An economic analysis of wealth in a market economy provides some lessons. It is a cardinal economic principle, and one recognized even in the former USSR, that the amount of newly created wealth is a good measure of how well an economy (or society) is serving the needs of all its people. In a capitalist economy, wealth is created by providing a product or service consumers voluntarily buy. Thus, a society minting many new millionaires is a boon to everyone – rich and poor alike – as it proves that the economy is innovating, becoming more efficient and serving people’s needs.

    Dynastic wealth often is viewed differently. Many who accept the nouveau riche rail against old money that was inherited rather than earned. Consider though, that one motivation of the person who created the wealth was to provide for his family and progeny, a universal human sentiment. If wealth was confiscated after the death of the creator, this surely would diminish the incentive to create the wealth in the first place.

    History informs that most dynastic wealth is dissipated within three generations by spreading it over more heirs and by poor stewardship. Furthermore, federal and state estate taxes take a 40% to 50% bite each generation. An additional large tranche of generational wealth is bequeathed for charitable purposes. Foundations (Ford, Hughes, Getty, Rockefeller, Gates, Templeton, et al.) have long played a key role in health, education, the arts, science and improving life for all Americans.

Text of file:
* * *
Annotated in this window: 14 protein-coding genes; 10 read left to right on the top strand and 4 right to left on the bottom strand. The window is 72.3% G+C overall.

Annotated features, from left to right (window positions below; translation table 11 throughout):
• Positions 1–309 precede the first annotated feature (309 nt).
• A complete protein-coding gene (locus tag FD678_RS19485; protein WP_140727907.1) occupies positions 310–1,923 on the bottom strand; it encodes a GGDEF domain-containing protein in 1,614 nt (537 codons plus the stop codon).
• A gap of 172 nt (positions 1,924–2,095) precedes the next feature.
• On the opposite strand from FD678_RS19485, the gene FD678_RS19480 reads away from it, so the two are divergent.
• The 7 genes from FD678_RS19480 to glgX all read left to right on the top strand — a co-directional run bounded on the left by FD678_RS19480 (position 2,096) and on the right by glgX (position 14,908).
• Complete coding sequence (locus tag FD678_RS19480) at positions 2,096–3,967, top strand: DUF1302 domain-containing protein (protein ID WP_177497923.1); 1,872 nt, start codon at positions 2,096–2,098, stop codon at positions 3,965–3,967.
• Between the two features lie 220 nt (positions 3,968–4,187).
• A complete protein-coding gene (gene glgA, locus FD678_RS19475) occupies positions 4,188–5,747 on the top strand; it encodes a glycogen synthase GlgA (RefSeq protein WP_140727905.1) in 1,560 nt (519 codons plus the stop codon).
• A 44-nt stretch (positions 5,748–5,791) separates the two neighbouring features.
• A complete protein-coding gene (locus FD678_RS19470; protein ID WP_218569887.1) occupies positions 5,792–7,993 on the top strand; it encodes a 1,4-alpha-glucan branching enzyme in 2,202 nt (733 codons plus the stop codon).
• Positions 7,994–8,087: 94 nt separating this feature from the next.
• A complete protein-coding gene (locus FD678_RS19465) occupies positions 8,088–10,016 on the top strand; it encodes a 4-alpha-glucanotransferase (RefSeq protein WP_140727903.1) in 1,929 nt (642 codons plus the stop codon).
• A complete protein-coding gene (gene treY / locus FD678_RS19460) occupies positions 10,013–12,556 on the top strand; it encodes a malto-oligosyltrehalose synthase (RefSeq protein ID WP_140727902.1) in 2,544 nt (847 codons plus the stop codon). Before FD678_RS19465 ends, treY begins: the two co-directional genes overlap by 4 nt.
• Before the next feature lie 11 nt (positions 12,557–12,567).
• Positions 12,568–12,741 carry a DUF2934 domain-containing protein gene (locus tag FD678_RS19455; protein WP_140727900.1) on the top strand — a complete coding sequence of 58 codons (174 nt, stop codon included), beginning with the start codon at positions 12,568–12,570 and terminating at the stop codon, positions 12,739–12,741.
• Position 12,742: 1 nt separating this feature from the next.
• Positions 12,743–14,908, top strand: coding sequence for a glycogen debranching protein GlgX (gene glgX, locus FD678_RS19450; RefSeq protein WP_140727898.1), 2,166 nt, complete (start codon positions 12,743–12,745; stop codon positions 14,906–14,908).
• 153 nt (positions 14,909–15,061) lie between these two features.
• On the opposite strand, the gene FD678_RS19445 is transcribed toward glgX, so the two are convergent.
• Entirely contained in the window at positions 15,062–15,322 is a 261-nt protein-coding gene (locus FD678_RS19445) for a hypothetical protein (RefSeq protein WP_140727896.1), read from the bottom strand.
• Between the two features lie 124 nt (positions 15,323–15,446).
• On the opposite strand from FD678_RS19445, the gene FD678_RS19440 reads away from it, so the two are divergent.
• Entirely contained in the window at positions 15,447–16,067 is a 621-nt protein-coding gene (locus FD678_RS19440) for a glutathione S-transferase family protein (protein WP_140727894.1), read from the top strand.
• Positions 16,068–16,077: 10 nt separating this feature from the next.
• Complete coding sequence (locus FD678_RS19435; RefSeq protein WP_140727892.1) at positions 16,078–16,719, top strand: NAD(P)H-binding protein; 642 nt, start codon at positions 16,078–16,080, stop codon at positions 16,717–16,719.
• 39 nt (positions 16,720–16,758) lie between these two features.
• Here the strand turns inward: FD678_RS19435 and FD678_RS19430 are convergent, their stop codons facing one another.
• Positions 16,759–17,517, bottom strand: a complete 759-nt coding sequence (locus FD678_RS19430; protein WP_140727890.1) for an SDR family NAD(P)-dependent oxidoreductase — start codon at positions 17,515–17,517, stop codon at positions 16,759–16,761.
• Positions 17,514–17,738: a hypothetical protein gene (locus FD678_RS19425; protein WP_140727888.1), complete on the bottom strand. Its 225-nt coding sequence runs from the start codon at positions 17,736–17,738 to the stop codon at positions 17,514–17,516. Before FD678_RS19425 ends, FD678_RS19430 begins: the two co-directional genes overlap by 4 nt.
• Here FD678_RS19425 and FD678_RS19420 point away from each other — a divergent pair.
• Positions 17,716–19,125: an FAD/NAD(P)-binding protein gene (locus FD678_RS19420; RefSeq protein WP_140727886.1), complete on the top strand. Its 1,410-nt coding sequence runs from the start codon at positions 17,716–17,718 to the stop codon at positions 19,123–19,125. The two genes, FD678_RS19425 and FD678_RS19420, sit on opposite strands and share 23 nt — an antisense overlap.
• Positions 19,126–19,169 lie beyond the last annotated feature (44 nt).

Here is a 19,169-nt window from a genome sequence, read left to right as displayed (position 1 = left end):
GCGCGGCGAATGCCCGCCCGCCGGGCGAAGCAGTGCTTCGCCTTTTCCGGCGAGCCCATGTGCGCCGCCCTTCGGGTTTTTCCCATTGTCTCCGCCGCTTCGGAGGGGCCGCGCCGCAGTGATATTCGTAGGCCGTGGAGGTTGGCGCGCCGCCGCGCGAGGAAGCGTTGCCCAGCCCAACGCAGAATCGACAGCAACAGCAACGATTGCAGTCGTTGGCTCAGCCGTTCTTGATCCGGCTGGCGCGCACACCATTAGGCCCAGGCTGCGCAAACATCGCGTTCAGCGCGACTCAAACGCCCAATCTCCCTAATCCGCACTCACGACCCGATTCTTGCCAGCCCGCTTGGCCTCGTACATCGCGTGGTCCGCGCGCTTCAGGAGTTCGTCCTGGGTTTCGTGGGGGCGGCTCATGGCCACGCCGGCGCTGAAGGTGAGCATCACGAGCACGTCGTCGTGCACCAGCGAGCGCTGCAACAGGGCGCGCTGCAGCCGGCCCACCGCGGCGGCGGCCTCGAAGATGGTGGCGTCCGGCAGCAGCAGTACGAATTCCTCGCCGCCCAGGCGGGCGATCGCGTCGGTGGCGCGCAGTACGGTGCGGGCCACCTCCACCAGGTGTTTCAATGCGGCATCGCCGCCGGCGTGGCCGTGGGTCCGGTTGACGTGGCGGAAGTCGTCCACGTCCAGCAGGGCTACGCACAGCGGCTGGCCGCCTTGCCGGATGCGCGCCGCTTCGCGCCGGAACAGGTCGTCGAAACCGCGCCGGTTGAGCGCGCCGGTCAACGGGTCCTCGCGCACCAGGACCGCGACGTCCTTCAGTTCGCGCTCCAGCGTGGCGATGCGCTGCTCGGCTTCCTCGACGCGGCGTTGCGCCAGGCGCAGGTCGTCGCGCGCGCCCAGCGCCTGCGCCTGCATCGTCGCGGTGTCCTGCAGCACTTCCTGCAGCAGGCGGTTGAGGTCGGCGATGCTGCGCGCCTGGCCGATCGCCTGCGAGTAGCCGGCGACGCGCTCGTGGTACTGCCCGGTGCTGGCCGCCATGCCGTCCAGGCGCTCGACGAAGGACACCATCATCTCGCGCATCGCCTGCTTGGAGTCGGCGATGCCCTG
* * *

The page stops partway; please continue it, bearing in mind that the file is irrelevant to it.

The dynastic wealth remaining in tact after three generations is truly minuscule due to (1) spreading it over  an ever-expanding pool of future beneficiaries; (2) prodigal spending and poor investment decisions by heirs; (3) estate taxes every generation; and (4) charitable giving. Moreover, it continues to provide investment capital, benefiting the entire economy. Arguably, the acceptance of a modest amount of residual dynastic wealth is a small price to pay for the societal benefits of the original wealth creation.

    A logical deduction is that inequality in wealth is not only acceptable but desirable. People like Bill Gates or Steve Jobs  accrued great wealth because their efforts benefited hundreds of millions, or even billions, of people. Newly created wealth often is in proportion to the number of people benefited. Therefore, we can further deduce that even billionaires accruing great wealth (the top tenth of one percent), and the vastly increased inequality that results therefrom, is beneficial to everyone in society.

Part II  – Inequality of income, taxation and spending will be distributed May 8th.

Is Scandinavian Success Due to Socialism?

Hillary Clinton and Bernie Sanders claim the success of Scandinavian countries is due

to socialism and the US should emulate them. We explore the veracity of those claims.

By: George Noga – April 24, 2016

     To be more responsive to current events, this week’s posting takes on a topic that has dominated the news in recent weeks. As usual, none of the media has gotten the story right. Moreover, I had planned to address this issue anyway because there is a lack of awareness and understanding among most Americans about Scandinavia. The MLLG five-part series,Inequality in America, is now rescheduled to begin May 1st.